3 stocks prove buy-and-hold isn't dead

Over the past decade, the Dow has suffered a 10% loss. But if you think long-term investing is obsolete, think again.

By Louis Navellier Dec 14, 2009 6:42PM

Louis NavellierAbout once a week, as I make my rounds on Wall Street, I run into some hotshot thirtysomething with too much gel in his hair who scoffs at my method of fundamental analysis. He tells me that the market is so much quicker these days, that buy-and-hold is dead and I should get with the times.

 

My response is always the same: If getting with the times means being OK with the nationalization of American International Group (AIG), Freddie Mac (FRE), Fannie Mae (FNM) and Citigroup (C), I prefer to stay stuck in the past.

 

Anyone paying attention to the sales and earnings of these financial companies would have realized long before the market crash that these stocks were doomed. The traders with short attention spans who treated the stock market like a casino, however, were blindsided when it all came crashing down.

 

There's no denying that the past decade on Wall Street has been a downer. The Dow Jones Industrial Average closed just a few points shy of 11,500 on Dec. 31, 1999, and today is struggling to stay above 10,300. That's a 10% loss in 10 years, and those long-term investors who just tracked the market are really hurting right now.

 

But if you think this means buy-and-hold is dead, think again.

 

A good long-term strategy doesn't just keep you in line with the market -- it delivers market-beating gains. Case in point -- Apple (AAPL; +660%), OxyPete (OXY; +820%) and Ambev (ABV; +850%) are just a few blue chip stocks that have posted huge gains since 12/31/99. These are some of the bluest blue chip stocks, with market caps of more than $50 billion apiece and revenue of more than $10 billion annually. Most traders would call these stocks conservative -- but as you can see by these returns, the profits tell a dramatically different story.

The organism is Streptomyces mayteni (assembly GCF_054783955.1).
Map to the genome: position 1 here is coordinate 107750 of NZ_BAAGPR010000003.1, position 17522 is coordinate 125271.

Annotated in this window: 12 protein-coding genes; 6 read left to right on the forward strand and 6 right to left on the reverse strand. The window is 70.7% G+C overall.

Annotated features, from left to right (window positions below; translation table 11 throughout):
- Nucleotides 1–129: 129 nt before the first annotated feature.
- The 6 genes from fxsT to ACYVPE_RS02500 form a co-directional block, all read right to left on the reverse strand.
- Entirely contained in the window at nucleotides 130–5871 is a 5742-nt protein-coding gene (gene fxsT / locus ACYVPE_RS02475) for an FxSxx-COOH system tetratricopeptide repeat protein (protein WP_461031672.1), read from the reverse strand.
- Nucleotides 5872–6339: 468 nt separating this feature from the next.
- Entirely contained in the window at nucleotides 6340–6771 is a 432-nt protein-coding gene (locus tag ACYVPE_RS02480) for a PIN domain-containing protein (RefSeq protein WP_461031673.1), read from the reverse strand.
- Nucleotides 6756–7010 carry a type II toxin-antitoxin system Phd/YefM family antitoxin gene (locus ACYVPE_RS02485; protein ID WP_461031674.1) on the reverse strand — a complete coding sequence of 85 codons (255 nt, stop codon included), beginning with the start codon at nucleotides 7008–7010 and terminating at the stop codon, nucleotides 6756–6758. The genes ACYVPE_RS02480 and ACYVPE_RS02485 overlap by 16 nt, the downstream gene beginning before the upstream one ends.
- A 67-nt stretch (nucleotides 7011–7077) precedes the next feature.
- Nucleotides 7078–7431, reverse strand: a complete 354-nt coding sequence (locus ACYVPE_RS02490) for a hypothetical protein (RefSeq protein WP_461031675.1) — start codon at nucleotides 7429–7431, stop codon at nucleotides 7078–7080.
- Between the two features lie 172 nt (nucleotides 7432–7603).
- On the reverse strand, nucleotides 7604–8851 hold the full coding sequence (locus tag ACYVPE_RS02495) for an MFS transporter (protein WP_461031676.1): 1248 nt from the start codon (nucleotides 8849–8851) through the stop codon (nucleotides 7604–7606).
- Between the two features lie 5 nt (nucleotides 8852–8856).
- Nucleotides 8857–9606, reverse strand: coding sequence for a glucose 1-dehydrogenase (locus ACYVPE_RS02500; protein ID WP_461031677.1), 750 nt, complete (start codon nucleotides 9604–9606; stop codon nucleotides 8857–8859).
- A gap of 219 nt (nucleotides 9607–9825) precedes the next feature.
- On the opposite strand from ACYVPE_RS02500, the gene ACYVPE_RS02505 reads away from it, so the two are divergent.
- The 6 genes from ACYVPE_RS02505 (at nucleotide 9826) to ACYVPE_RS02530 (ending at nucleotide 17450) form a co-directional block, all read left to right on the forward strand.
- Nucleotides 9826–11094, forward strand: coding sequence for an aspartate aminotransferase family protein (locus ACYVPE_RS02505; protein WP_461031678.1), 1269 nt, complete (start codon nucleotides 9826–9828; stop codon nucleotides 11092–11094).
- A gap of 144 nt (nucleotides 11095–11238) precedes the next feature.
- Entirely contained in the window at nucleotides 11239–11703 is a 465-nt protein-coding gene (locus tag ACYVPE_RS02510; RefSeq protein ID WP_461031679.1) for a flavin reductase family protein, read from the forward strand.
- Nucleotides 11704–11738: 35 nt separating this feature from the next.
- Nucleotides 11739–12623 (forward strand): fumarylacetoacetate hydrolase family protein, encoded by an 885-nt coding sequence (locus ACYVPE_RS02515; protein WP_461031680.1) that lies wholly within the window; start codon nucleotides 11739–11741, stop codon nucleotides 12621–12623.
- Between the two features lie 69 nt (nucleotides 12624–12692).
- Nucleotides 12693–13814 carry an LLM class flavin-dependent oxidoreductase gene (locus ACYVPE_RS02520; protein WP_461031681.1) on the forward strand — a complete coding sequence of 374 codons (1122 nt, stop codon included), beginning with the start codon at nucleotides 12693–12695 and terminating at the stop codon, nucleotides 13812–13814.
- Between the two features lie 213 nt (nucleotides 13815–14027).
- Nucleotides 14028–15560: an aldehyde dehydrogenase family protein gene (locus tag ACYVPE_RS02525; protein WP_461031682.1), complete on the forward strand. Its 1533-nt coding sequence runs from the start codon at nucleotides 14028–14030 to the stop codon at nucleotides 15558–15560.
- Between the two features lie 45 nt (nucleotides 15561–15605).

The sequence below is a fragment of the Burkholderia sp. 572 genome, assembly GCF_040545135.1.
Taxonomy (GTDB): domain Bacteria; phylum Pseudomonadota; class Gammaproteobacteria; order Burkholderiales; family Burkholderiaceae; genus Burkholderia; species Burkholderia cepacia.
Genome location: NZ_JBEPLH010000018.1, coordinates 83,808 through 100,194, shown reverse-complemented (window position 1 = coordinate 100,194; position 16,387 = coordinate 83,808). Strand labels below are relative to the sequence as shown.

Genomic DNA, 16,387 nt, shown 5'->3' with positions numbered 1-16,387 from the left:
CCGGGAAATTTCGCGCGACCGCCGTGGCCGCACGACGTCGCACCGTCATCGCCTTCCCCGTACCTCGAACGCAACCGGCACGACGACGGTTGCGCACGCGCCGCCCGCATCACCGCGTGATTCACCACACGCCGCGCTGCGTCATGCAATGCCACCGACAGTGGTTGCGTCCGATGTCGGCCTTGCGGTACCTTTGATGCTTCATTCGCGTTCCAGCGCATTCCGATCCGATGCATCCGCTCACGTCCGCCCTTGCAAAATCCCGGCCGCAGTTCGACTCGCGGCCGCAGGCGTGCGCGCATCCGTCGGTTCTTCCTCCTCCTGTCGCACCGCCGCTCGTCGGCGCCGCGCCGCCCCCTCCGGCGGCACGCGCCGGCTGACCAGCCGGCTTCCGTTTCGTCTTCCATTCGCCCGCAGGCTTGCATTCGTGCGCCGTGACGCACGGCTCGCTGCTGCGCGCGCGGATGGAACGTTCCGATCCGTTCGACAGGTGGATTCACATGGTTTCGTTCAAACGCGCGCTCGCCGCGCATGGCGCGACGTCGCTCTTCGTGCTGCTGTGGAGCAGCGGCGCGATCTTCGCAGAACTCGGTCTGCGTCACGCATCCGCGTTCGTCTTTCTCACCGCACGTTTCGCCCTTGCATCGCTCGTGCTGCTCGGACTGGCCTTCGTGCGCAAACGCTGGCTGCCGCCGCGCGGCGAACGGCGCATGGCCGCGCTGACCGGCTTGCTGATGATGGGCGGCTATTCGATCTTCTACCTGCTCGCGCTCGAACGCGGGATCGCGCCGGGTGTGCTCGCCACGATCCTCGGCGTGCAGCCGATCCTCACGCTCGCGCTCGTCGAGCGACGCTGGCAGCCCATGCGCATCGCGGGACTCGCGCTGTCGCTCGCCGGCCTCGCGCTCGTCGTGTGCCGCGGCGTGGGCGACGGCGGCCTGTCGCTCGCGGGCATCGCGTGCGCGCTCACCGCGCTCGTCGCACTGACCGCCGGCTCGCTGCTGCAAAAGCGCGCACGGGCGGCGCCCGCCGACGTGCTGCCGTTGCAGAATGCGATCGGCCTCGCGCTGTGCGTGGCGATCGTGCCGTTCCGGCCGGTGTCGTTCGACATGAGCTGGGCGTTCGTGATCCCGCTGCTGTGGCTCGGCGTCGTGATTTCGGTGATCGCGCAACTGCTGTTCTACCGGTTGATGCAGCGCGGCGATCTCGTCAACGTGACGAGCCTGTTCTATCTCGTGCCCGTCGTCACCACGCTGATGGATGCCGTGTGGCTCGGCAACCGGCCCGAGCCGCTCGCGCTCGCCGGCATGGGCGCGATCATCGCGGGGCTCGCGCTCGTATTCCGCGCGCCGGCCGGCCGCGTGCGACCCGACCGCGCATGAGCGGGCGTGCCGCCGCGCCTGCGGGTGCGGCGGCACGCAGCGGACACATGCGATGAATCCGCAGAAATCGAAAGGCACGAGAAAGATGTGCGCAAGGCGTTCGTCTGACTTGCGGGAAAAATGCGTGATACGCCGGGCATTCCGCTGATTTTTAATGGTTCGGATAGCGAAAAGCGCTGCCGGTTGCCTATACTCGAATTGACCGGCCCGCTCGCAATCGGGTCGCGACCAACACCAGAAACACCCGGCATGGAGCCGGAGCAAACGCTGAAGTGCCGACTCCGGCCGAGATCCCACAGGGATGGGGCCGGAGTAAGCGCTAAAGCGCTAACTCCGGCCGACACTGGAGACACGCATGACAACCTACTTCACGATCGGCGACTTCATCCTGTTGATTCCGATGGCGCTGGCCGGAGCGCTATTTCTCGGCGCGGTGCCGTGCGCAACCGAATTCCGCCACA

See the complete list of 10 Blue Chips That Boomed in a Brutal Decade here.

 

You see, a good buy-and-hold strategy is predicated on purchasing stocks with a strong growth trend for the long term. It does not mean taking risky bets or chasing fads in the pursuit of instant profits. Sure, there are probably a number of penny stocks out there that surged 600% in just a matter of days. But those aggressive, volatile stocks carry a huge amount of risk that Apple investors would never have to shoulder.

 

Additionally, a good buy-and-hold strategy is not simply picking a random stock under the impression that the market will always trend up over several years even if there are some bumps along the way. To capitalize on a long-term investment, you must buy a stock that has staying power in any market. This involves buying companies with growing sales and earnings, with dominance in their industry and a plan for the coming years that will fuel future success.

 

While lightning-fast trades in risky stocks can make you a lot of money in a hurry, they can also lose you your shirt. After a rough run in 2008 and a brutal start to 2009, many investors are exposing themselves to even bigger losses in a race to make everything back in a hurry.

 

A much safer route is a good buy-and-hold strategy that will not just give you big returns, but also make sure your money won't just disappear.

 

Get my complete list of the 10 hottest blue chips of the last decade.

 

At the time of this writing, Louis Navellier owned shares of AAPL, OXY and ABV in personal or client portfolios.

 

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